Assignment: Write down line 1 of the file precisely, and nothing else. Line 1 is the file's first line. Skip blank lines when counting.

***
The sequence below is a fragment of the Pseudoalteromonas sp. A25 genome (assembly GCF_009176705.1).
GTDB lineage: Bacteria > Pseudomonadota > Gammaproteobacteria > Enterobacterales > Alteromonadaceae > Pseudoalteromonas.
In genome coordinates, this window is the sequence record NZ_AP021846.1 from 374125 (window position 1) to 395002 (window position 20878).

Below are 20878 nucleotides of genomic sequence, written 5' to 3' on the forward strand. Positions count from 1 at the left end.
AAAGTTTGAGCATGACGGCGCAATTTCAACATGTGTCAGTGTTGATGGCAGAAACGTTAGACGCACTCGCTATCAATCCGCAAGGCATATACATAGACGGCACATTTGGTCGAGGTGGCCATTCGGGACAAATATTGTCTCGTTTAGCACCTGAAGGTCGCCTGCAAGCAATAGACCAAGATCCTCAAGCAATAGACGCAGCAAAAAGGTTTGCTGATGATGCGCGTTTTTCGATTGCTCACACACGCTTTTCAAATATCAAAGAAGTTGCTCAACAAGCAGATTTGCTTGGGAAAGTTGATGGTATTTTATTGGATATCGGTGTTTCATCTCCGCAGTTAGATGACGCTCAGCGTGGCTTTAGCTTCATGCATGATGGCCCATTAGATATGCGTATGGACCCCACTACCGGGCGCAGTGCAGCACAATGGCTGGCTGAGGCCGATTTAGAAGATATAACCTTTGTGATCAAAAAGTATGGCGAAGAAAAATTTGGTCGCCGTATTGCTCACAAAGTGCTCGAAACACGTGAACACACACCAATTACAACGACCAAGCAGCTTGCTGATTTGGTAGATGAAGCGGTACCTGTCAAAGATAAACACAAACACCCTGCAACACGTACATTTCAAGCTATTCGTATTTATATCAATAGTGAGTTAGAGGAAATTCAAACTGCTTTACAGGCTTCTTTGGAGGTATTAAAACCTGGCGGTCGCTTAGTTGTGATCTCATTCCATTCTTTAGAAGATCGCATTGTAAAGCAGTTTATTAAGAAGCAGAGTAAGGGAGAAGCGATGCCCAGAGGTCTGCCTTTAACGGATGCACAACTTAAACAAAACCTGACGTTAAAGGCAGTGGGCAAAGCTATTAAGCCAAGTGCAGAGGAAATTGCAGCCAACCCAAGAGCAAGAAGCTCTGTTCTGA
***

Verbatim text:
The sequence below is a fragment of the Pseudoalteromonas sp. A25 genome (assembly GCF_009176705.1).